UI testing is tedious and time-consuming due to the manual effort required. Recent research has explored opportunities for reusing existing UI tests from an app to automatically generate new tests for other apps. However, the evaluation of such techniques currently remains manual, unscalable, and unreproducible, which can waste effort and impede progress in this emerging area. We introduce FrUITeR, a framework that automatically evaluates UI test reuse in a reproducible way. We apply FrUITeR to existing test-reuse techniques on a uniform benchmark we established, resulting in 11,917 test reuse cases from 20 apps. We report several key findings aimed at improving UI test reuse that are missed by existing work.
Detecting Graphical User Interface (GUI) elements in GUI images is a domain-specific object detection task. It supports many software engineering tasks, such as GUI animation and testing, GUI search and code generation. Existing studies for GUI element detection directly borrow the mature methods from computer vision (CV) domain, including old fashioned ones that rely on traditional image processing features (e.g., canny edge, contours), and deep learning models that learn to detect from large-scale GUI data. Unfortunately, these CV methods are not originally designed with the awareness of the unique characteristics of GUIs and GUI elements and the high localization accuracy of the GUI element detection task. We conduct the first large-scale empirical study of seven representative GUI element detection methods on over 50k GUI images to understand the capabilities, limitations and effective designs of these methods. This study not only sheds the light on the technical challenges to be addressed but also informs the design of new GUI element detection methods. We accordingly design a new GUI-specific old-fashioned method for non-text GUI element detection which adopts a novel top-down coarse-to-fine strategy, and incorporate it with the mature deep learning model for GUI text detection.Our evaluation on 25,000 GUI images shows that our method significantly advances the start-of-the-art performance in GUI element detection.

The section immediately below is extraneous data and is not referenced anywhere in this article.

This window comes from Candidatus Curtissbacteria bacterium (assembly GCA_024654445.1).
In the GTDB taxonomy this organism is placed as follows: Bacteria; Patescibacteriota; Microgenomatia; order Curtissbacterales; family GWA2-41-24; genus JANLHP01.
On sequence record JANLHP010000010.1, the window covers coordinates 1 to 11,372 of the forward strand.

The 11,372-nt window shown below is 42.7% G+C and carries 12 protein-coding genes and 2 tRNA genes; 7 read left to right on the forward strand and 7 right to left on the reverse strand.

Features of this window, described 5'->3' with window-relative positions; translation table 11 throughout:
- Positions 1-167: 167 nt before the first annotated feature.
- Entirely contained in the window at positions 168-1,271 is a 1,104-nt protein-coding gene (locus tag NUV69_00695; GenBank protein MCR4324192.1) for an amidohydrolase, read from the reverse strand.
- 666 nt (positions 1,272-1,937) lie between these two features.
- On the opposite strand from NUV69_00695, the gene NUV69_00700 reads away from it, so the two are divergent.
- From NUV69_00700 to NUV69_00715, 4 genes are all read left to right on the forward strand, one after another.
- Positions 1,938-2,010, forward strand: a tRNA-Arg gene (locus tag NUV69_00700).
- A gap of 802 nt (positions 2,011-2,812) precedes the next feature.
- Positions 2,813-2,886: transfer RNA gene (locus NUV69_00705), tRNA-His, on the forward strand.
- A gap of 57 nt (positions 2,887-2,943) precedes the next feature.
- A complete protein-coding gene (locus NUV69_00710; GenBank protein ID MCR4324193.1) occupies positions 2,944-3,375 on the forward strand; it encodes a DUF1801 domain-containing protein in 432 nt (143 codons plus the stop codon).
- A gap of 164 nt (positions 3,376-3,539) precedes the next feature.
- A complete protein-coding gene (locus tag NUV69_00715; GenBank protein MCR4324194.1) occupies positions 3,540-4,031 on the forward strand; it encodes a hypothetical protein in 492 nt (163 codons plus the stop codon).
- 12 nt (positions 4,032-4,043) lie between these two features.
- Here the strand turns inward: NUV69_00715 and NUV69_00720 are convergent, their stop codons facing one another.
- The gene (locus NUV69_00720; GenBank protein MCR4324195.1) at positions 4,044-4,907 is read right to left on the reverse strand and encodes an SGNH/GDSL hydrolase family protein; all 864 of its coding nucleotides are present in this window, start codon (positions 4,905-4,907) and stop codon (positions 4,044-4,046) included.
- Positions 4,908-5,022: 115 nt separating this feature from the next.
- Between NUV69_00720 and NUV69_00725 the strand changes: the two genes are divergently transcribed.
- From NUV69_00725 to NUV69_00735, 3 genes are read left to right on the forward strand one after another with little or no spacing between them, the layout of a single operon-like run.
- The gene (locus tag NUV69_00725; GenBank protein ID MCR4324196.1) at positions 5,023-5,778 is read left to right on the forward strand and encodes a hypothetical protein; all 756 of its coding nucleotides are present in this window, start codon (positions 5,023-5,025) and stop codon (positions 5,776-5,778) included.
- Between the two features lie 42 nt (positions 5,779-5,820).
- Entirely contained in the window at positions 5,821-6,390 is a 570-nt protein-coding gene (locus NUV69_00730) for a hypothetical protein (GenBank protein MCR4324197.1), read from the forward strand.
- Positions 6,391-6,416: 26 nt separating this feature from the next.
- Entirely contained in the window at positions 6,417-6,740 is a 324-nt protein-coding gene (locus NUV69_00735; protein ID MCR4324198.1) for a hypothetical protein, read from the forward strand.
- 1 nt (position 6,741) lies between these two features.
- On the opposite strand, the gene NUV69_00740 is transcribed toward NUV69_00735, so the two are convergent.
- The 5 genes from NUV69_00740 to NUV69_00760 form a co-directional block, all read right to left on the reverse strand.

Smart home devices provide the convenience of remotely control-ling and automating home appliances. The most advanced smart home environments allow developers to write apps to make smart home devices work together to accomplish tasks, e.g., home security and energy conservation. A smart home app typically implements narrow functionality and thus to fully implement desired functionality homeowners may need to install multiple apps. These different apps can conflict with each other and these conflicts can result in undesired actions such as locking the door during a fire.
In this paper, we study conflicts between apps on Samsung SmartThings, the most popular platform for developing and deploying smart home IoT devices. By collecting and studying 198 official and 69 third-party apps, we found significant app conflicts in 3 categories: (1) close to 60% of app pairs that access the same device, (2) more than 90% of app pairs with physical interactions, and (3) around 11% of app pairs that access the same global variable. Our results suggest that the problem of conflicts between smart home apps is serious and can create potential safety risks. We then developed a conflict detection tool that uses model checking to automatically detect up to 96% of the conflicts.